Red Propaganda?



Notice anything about these two images? The top one is an image being used by the Occupy Wall Street movement, while the bottom image was used during the Soviet period in Russia. Both use the same format, with a person, in this case a working woman and Lenin, on the Right, looking to the left, and Roman numerals on the left, with grain detailing. The OWS protesters seem to be using old propaganda from the Soviet Union and reusing it now.


Here is another image being used by OWS. Again, they are incorporating more Russian and Soviet motifs, like the sickle and hammer that is the Russian national symbol. Like in my post “What do We Really Want,” it seems like the OWS movement is taking notes from the Bolsheviks and the Soviet system. Both OWS and the Bolshevik Revolution have focused on the working class as their primary point of interest. Just to point out something, all three images that I have posted have a common primary color being used: red. Red was a symbol of Communism and still connotes that today. While it does draw the eye, does it also hint at something a bit more sinister? Food for thought.


Just a disclaimer about this site: I do not support this site, nor do I agree with everything that is mentioned on the blog. I merely used the site because that is where I found the images that I used.


6 responses to “Red Propaganda?

  1. Quick note from one technical-corrector to another: Lenin is looking to the viewer’s left, yes, but if one were to actually stand in the position of the woman in the first image it would be clear that she is looking more to her right.

    As for the ideas of there being something “sinister” and the color red being of significance:
    I will grant that the first OWS image is reminiscent of Soviet (and Chinese) propaganda and the second explicitly uses Soviet-style imagery – assuming that these are original illustrations for OWS and not Photoshop borrowings from historical propaganda – but I suspect that the color’s inclusion in the images you show has just as much to do with graphic design as it does Communism. This applies whether the content is original or not.

    There have been some studies demonstrating that the color red has a stimulating effect on people, from evoking strong emotions to more subliminal effects. Here is an overview of some of the findings. The relevance of this to your post can be seen in American propaganda.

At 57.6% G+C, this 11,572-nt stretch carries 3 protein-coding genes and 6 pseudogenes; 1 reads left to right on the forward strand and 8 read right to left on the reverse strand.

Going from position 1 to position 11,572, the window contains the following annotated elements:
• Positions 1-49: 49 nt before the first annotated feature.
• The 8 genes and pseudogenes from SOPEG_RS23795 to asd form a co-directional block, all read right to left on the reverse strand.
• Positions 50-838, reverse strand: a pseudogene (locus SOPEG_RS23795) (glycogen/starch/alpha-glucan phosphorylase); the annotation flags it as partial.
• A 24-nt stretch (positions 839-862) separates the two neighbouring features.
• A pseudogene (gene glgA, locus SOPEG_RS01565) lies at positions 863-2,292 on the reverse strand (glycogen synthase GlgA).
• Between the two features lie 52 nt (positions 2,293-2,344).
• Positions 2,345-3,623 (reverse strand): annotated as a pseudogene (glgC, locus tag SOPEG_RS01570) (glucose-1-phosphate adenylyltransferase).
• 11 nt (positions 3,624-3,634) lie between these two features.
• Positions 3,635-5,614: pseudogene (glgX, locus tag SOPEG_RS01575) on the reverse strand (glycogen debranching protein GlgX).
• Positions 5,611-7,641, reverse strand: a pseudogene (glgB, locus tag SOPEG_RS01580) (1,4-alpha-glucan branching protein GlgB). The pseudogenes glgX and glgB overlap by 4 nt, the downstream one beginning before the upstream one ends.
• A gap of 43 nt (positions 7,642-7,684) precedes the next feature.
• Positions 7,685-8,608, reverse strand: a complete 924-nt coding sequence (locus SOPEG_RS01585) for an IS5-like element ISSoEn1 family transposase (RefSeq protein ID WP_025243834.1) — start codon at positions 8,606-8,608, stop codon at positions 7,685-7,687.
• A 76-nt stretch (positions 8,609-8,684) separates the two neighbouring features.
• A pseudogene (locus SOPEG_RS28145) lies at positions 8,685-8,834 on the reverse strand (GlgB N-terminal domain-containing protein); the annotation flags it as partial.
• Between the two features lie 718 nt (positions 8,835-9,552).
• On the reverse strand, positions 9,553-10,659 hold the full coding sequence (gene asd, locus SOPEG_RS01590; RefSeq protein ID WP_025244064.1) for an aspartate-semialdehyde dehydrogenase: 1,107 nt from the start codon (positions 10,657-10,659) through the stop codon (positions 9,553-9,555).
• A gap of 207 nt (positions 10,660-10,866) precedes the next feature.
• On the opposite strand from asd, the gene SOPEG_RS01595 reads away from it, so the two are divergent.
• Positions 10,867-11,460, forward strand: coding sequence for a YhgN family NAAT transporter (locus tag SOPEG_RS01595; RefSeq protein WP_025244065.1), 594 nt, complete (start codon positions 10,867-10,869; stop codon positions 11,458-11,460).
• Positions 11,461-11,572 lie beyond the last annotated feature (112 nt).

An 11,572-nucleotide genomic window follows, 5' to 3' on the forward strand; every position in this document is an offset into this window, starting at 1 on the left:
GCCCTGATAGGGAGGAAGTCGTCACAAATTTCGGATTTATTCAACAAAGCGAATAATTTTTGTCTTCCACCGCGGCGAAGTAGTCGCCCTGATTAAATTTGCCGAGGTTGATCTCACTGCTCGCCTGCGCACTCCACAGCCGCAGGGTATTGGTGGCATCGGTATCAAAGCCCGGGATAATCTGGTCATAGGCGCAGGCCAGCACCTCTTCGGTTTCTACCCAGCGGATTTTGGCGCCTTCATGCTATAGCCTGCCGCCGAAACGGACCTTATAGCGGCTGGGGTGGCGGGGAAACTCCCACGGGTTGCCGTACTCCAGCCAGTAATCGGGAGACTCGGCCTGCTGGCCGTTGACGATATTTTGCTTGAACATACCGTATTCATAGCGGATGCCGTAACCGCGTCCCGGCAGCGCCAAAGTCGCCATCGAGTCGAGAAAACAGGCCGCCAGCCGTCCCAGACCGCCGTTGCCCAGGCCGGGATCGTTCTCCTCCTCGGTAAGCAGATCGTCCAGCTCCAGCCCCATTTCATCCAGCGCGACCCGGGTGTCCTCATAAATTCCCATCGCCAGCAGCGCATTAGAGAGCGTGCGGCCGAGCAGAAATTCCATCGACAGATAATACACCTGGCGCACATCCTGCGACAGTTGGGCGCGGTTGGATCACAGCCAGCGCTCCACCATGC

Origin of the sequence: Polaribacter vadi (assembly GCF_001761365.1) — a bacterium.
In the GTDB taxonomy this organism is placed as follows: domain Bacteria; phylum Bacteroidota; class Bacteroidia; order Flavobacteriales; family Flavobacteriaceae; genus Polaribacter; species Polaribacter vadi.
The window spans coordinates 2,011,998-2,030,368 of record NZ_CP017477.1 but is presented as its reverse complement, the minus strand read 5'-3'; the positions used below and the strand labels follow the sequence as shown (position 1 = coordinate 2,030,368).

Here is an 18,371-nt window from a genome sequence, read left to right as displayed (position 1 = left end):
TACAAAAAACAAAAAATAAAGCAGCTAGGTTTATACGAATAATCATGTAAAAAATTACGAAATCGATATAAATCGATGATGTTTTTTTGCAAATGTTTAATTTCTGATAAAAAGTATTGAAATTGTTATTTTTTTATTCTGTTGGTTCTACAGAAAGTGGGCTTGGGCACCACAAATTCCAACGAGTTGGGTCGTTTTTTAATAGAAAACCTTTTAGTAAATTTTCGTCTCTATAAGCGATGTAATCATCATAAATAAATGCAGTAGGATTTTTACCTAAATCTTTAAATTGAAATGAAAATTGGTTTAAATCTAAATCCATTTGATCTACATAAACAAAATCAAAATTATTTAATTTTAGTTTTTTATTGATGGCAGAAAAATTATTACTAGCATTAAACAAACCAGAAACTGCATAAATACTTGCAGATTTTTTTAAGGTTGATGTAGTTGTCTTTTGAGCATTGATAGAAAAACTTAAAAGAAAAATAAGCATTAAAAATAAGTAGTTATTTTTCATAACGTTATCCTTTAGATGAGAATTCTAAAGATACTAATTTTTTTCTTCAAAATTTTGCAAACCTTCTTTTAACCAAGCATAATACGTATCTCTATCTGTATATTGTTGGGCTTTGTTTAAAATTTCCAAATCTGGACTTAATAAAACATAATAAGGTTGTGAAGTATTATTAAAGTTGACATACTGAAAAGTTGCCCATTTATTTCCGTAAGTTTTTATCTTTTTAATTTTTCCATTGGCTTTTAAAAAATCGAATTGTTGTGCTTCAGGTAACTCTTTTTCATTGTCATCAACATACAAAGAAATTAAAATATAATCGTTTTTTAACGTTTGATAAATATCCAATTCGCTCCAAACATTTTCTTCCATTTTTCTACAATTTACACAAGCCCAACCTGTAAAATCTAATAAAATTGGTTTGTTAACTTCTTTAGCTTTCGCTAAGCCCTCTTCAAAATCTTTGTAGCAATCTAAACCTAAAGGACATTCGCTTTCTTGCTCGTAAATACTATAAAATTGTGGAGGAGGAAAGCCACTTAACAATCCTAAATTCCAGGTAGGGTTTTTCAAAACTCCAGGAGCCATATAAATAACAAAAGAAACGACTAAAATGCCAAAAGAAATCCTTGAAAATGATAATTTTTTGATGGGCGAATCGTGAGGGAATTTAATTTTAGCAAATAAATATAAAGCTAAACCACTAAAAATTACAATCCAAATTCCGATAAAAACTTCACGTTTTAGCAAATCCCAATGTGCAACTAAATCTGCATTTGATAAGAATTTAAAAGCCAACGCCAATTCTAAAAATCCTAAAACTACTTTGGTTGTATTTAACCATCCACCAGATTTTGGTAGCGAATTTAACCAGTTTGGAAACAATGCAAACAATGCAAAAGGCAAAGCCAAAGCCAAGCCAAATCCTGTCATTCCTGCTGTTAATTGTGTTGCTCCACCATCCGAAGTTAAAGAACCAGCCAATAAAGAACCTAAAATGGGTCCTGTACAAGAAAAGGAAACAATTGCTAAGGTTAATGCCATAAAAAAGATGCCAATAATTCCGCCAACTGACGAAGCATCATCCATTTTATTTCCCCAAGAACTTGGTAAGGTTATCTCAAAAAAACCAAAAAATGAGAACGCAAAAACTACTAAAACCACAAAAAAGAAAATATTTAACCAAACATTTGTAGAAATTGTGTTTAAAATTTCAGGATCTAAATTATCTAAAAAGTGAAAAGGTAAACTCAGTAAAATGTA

An American advertisement for fallout shelters that also functions as propaganda is almost entirely composed of red, acting as a danger cue alike the linked study describes – both in the pure sense and, quite likely, to make people associate Communism with danger. But if you peruse American propaganda from the World Wars, from before Communism really began to be portrayed as a global menace, you’ll see that even then red is employed often in order to catch attention and encourage people to react strongly. It’s also used for text or other graphic design elements in the “keep silent” vein of Cold War propaganda, which had less to do with Communism itself. So while the color was (and is) associated with Communism, clearly the association wasn’t/isn’t strong enough to prevent those fearful of Bolsheviks/Communists from using it.

    The OWS borrowing of imagery with strong ties to Communism has, I believe, to do with both the proven effectiveness of the imagery and OWS’s connection to a philosophy where the only sinister thing about it is the potential for people to use it to their own ill-intentioned ends – which is possible with any political system.

    TL;DR: red has been used in american propaganda for a long time; all political systems have the potential to be corrupted; ows’s agenda of economic equality can indeed be compared to communism and it’s reflected in some of their propaganda but there’s nothing inherently sinister about that – unless you have a different meaning of “sinister” than i do, in which case, semiotics!


  2. Sorry to spam you with comments, Erin, but if you’re going to take down that other post linking to the antisemitic conspiracy blog you may want to add a disclaimer/warning to the link that’s included here.

  3. I really liked this post! I do agree the similarities between the images are surprising, and I am very interested by the parallels between OWS and the Bolshevik uprising. Your post might be further strengthened by the addition of an image of signs held by OWS protestors advocating the overthrow of capitalism. Very interesting and well-written!

  4. Pingback: reacting against “something wrong” as in the propaganda of organized coercion « power of language blog: partnering with reality by JR Fibonacci

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